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The Japanese Retirement Income System: a special case?

Bernard H Casey


Japan is the only non-western country to have a fully developed pension
system. However, the nature of that system is little understood. This Briefing
seeks to explain its basic principles to outsiders.

In some ways, the Japanese system is not unlike that of other industrialised
countries. This is not surprising in so far as Japan, once it opened to the west
in the nineteenth century, made a point of learning from the western countries.
Moreover, although a full public pension system was not properly established
until after the second war - no later than in many western European countries
- it was established under the American occupation. The relevant authorities,
like their counterparts in Germany, were not adverse to borrowing ideas from
abroad when it came to establishing a new social and economic infrastructure.

In Japan, the state has an important role in providing pensions, and the public
system is based upon a pay as you go principle with a degree of proportionality.
Company benefit systems supplement the public system and, in some cases
predate it. Prima facie, Japan does not appear to be "a special case". On the other
hand, little is known about company benefit systems, a deficit that this Briefing
seeks to remedy.

Retirement income systems in Japan do, however, have a number of special
characteristics. First, unlike in many other countries, people in Japan keep
working well after "normal" retirement age. Thus, income in old age is made
up, to a considerable extent more than elsewhere, of income from paid
employment or from self-employment. Second, older people in Japan are much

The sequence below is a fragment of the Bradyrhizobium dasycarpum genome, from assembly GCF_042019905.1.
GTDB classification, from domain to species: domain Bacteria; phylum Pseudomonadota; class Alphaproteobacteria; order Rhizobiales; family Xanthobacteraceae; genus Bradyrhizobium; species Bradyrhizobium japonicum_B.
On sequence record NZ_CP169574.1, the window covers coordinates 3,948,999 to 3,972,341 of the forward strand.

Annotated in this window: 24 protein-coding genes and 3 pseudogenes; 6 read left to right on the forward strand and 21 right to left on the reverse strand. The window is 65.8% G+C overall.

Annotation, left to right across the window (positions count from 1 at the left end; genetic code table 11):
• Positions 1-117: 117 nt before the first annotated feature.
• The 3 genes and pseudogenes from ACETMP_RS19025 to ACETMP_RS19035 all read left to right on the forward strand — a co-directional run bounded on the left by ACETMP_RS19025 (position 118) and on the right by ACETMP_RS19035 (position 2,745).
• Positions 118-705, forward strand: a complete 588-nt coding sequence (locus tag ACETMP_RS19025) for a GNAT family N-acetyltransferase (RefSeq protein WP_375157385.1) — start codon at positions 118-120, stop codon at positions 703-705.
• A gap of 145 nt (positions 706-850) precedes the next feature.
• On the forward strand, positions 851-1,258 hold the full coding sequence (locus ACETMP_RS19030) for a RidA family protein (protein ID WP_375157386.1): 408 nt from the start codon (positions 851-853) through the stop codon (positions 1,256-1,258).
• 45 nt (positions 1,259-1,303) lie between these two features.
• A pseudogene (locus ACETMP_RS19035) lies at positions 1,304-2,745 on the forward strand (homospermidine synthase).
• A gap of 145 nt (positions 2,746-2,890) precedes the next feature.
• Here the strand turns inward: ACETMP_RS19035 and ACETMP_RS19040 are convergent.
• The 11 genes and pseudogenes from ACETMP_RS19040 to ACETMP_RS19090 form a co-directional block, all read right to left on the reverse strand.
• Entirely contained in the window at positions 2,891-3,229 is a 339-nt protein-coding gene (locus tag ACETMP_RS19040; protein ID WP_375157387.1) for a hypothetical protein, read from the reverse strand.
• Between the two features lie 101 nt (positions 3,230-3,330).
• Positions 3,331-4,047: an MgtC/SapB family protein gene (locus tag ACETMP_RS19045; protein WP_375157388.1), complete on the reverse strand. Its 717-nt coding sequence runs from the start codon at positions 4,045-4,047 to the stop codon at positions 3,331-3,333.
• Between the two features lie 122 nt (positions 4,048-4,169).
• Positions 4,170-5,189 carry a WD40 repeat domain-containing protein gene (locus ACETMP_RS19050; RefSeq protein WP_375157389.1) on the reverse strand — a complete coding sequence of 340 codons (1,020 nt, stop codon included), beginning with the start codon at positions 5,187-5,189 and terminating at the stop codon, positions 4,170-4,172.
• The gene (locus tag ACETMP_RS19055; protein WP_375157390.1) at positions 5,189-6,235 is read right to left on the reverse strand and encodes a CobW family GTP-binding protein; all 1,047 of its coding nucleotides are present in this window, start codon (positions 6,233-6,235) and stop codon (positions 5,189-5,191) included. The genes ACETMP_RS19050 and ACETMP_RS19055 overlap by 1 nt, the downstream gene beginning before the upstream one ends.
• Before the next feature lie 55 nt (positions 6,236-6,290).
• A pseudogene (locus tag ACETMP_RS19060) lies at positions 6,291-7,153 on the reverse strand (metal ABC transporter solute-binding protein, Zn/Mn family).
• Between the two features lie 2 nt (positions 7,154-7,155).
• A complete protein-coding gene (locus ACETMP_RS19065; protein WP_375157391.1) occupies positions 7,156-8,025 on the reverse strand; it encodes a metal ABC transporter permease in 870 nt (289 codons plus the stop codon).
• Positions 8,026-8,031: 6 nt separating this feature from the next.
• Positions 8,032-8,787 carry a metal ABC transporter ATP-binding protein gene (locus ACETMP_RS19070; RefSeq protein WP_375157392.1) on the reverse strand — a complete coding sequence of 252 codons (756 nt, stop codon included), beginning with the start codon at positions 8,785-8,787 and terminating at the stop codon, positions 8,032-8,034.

more likely to be living with their adult children than are older people
elsewhere. Thus, incomes in old age comprise a considerable element of
intra-familial transfers. In these respects, Japan is "a special case".

As do almost all industrialised countries, the population of Japan is confronted
with ageing. Indeed, Japan is ageing faster than almost any other in the
industrialised world. In this respect, Japan is not "a special case". However, it
is not only the fiscal consequences of ageing that places the sustainability of
its retirement income system in question. The employment and social structure
of Japan is also changing. Working in older age might no longer be possible.
Families are becoming less and less willing and less and less able to provide
homes and care services for their parents. Accordingly, the way that Japan
has been "a special case" constitutes a special weakness in its system of
supporting older people. The Briefing concludes that the challenges that
Japan faces are yet more profound than those faced by many societies to
which the epithet "a special case" is less readily applied.